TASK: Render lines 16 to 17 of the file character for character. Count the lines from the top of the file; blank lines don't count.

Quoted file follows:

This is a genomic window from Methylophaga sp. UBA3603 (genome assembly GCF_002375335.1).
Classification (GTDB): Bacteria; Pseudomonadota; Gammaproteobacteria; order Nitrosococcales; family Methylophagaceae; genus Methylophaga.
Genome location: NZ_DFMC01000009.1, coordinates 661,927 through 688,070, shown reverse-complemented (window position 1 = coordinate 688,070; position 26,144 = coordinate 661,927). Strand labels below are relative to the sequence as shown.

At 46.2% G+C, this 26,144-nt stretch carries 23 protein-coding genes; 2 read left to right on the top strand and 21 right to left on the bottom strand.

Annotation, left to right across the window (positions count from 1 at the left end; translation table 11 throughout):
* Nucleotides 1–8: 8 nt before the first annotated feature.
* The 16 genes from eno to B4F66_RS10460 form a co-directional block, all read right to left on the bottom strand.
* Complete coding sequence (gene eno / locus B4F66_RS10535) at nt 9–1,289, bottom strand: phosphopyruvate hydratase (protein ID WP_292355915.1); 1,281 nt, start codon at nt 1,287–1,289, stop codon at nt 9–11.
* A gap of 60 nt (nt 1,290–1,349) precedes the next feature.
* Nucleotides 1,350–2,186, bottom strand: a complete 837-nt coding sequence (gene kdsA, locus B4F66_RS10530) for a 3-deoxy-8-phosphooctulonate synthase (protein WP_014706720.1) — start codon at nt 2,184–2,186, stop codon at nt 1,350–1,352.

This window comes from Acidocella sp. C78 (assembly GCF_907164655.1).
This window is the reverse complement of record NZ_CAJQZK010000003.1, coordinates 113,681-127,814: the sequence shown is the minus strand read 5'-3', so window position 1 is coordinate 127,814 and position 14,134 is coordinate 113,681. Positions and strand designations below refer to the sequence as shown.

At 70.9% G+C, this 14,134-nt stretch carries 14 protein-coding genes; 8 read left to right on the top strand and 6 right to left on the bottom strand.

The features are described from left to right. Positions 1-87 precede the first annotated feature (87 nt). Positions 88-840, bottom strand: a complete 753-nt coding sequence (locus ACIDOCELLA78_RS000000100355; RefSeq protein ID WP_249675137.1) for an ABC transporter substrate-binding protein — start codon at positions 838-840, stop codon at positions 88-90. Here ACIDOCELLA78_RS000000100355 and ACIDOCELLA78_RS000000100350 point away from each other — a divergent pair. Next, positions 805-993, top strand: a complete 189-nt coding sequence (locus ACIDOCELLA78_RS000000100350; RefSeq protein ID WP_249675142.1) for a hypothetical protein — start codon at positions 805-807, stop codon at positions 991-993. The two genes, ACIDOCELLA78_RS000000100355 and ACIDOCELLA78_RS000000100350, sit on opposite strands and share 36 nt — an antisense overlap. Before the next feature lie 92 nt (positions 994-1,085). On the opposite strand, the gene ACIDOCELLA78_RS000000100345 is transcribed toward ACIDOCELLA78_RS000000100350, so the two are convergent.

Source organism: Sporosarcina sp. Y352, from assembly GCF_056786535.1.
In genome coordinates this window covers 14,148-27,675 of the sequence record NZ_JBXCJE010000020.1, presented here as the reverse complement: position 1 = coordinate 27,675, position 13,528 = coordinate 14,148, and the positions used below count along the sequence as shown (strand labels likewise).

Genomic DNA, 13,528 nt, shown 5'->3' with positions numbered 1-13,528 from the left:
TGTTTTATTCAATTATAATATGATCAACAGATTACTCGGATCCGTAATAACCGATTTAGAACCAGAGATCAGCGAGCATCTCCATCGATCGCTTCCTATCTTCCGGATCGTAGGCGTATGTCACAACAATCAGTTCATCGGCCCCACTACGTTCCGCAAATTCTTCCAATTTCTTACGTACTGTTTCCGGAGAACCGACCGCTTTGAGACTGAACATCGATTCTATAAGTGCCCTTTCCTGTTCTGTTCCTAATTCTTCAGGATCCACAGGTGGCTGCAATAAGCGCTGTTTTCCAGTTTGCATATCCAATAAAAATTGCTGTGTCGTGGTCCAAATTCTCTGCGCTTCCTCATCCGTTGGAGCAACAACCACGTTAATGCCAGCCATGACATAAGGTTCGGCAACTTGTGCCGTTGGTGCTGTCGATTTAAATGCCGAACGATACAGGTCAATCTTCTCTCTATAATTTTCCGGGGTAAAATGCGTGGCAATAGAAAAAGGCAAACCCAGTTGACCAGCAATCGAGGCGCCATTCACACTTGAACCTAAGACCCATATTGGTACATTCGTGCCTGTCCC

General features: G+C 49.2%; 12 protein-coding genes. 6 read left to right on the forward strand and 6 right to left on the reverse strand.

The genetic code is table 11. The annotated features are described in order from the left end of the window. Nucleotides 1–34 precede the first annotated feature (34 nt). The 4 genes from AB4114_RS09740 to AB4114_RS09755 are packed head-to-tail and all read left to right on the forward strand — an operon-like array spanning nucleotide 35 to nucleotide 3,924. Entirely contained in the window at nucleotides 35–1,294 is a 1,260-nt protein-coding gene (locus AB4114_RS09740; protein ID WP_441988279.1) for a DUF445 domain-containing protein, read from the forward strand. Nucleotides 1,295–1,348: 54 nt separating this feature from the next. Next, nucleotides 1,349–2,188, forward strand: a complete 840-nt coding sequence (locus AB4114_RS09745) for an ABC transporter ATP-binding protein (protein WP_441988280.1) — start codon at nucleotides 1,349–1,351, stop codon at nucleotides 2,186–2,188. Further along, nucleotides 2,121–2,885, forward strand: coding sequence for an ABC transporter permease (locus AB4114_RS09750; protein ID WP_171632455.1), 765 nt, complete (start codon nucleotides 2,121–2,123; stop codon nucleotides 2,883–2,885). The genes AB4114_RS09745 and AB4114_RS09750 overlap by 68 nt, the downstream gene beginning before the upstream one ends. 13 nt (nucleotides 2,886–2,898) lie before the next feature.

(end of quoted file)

In genome coordinates this window covers 14,148-27,675 of the sequence record NZ_JBXCJE010000020.1, presented here as the reverse complement: position 1 = coordinate 27,675, position 13,528 = coordinate 14,148, and the positions used below count along the sequence as shown (strand labels likewise).

Genomic DNA, 13,528 nt, shown 5'->3' with positions numbered 1-13,528 from the left: